India has been a country which always has variety and multi-options for everything. Every element of the lifestyle has been defined distinctively. From clothing, food, healing to luxuries. Furthermore apart from clothes, both accessories and footwear are also included in the clothing segment. However, Indian footwear started from padukas. Subsequently, Juttis and Mojaris have always dominated the royal closet. Today, they are people’s popular choice for weddings, parties, festivals, events to compliment the ethnic outfit. The blog talks about the history and making of your beloved modern day ballerinas- traditional juttis and Mojaris.
What is the difference between traditional Juttis and Mojaris?
Juttis and Mojaris hail from Northern India. Rajputi women wore juttis while the men wore Mojaris. Juttis have a fragile appeal with an essence to fit into a feminine leg. While Mojaris have big, sturdy and manly appeal. Juttis have closed back while Mojaris have curled front edges which are named Nokh or toe. Often the curved raised design or Achilles’s tendon forms signature design for the juttis and Mojaris.
The design of Juttis and Mojaris have undergone modifications with trending patterns. The weavers and cobblers used natural fabrics like silk, leather and cotton for handcrafted footwear. In contrast to that, modern designers use acrylics and plastics. The making of tanned leather Mojaris- Kussa, initiated in the reign of Saleem Shah. People named the Mojaris after him called Saleem Shahi. Previously, royal craftsmen adorned Mojaris with golden threads and gems.
Jutti is an Urdu word meaning shoe with closed upper seal attached to the sole. While the Hindi and Punjabi names popular for it are Mojra and Mojri or Nagra shoes. Rajasthan is the most significant place to manufacture juttis or Mojaris. Subsequently, the footwear style became popular in Punjab. As a result, Amritsar became one of the major manufacturing hubs. Jaipur and Jodhpur are the main centers of Rajasthan likewise Amritsar and Patiala from Punjab ,which export it to the UK,US, Pakistan, UAE and other global markets.
Mochiwada Bazaar of Udaipur:
The Mochiwada Bazaar is situated to the east of Bada Bazaar in Udaipur. As the name suggests, Mochi means cobbler. The cobbler community governs the entire market. Authentic and designer traditional juttis and Mojaris are available here at very reasonable prices. Also, If you are looking out for sandals exclusively made from rare camel leather, now you know where to find them.
The juttis are the fruit of the efforts of various communities. First the animal hides processed with natural dye is the basic raw material. The ‘Chamar’ community has been practicing this tradition since ages. A special substance called Tanin is extracted from Babool or Kikaar tree to make the leather soft, durable and weather resistant. Secondly, ‘Rangaars’ paint the Indian ballerinas.The natural colour dyes are mixed to obtain shades like pink, orange, green and red. Lastly, the ‘Mochis’ stitch all the parts into one. The upper and back (Adda) to the sole (Talla) are linked to each other. The Mochis link it using cotton thread. As a result, the cotton thread enmeshes the leather fibers efficiently. The Royals ordered stitching their footwear with silver and golden threads. Stencils guide to trace the thread for embroidering the motifs.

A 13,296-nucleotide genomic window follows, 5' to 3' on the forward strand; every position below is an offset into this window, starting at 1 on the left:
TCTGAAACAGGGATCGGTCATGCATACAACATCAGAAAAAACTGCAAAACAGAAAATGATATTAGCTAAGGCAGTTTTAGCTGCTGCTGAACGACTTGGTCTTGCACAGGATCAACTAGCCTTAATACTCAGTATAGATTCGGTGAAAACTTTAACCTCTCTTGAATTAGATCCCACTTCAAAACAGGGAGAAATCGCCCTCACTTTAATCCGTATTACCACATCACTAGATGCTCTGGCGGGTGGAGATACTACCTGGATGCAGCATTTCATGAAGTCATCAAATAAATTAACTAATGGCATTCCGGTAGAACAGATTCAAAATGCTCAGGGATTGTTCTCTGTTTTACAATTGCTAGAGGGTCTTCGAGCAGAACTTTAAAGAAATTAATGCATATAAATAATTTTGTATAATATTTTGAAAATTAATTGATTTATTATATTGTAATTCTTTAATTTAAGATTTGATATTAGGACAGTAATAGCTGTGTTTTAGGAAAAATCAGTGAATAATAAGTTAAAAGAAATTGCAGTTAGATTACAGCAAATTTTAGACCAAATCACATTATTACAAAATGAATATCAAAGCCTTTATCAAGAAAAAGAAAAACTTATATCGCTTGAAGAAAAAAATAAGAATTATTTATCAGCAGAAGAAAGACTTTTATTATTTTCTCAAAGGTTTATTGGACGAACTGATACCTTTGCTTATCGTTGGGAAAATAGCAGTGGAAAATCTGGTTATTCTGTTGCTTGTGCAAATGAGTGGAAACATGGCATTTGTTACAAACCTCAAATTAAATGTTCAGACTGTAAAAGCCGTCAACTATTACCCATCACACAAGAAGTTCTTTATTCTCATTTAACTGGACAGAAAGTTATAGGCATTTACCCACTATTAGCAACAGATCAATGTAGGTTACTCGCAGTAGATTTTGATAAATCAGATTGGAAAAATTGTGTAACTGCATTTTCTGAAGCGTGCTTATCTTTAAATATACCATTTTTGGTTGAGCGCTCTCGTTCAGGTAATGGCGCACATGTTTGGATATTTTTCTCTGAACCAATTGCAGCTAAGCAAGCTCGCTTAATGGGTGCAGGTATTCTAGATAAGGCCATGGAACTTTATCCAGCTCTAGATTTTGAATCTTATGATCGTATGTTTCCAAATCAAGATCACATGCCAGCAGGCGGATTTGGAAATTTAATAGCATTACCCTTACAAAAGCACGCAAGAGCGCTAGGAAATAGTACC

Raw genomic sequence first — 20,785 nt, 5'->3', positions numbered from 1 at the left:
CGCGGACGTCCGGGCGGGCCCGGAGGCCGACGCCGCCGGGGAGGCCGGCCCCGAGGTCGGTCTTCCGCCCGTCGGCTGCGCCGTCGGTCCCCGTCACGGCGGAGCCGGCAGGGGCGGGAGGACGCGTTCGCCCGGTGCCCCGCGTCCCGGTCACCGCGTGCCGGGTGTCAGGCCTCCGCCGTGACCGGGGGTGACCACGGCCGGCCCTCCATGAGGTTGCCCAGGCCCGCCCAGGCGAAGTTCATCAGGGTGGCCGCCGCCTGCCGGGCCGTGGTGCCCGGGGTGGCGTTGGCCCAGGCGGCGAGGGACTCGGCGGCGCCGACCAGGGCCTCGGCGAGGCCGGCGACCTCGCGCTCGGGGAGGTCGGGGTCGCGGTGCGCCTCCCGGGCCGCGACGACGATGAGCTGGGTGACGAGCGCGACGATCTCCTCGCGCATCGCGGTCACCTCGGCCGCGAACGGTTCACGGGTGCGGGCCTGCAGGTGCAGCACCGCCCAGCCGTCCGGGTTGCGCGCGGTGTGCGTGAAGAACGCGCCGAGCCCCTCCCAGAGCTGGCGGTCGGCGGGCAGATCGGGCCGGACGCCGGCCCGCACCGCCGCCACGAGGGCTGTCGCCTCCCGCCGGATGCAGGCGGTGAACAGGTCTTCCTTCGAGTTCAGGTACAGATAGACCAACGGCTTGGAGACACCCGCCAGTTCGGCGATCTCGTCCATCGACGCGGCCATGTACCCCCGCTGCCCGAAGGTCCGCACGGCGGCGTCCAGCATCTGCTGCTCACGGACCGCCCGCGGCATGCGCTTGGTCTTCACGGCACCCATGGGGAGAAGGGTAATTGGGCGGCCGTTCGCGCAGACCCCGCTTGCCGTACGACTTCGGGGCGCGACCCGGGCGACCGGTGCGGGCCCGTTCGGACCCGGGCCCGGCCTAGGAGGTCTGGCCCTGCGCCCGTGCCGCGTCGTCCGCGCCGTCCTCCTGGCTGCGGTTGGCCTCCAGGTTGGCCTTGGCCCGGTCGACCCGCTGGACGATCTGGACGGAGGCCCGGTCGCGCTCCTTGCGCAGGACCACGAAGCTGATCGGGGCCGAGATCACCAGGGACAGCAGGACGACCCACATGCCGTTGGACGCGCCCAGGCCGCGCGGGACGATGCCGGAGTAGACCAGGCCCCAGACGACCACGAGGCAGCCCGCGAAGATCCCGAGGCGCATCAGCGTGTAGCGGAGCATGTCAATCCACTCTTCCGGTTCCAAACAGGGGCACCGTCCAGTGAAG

Do you love wearing Juttis with your outfit? Of course! The outfit remains incomplete without it ! Does the regal and durable beautification always capture your attention ? Learn the art of making royal Juttis with Rajasthan Studio! Flabbergasted! You read it right! Bingo! Exciting news! Get trained personally from the artist who is adept at it. Hakuna Matata! Get all of it at one click.
To Fit In Royalty’s Shoes – Make Royal Juttis With Mohan Lal & Chanda Gujar
What is a Masterclass Workshop?
Rajasthan Studio has specially curated personalized Masterclass Workshops. This ensures the privilege of one to one learning from the expert artists. We only take limited seats in each workshop. Not only you can understand the art technique vividly but also practically do it along. Take back best of the learnt skills and art pieces.
The motifs of birds, flowers, branches, creepers and also abstract designs were prevalent embroideries traditionally. In modern times, designers and retailers sell poop art, cartoon prints, and also marbling effect designs. Creative ensembles meet elegance when sequins, gems, beads, metallic threads, pearls and mirror work beautify the juttis. Further, famous designers like Ritu Kumar and Manish Malhotra have paired juttis with their best outfits by bringing innovations in the juttis.
In a nutshell:
Surely, no one can escape the charm of Indian ballerinas. Above all, Juttis for women and Mojaris for men is something that has never been out of trend irrespective of the ever-changing fashion trends.
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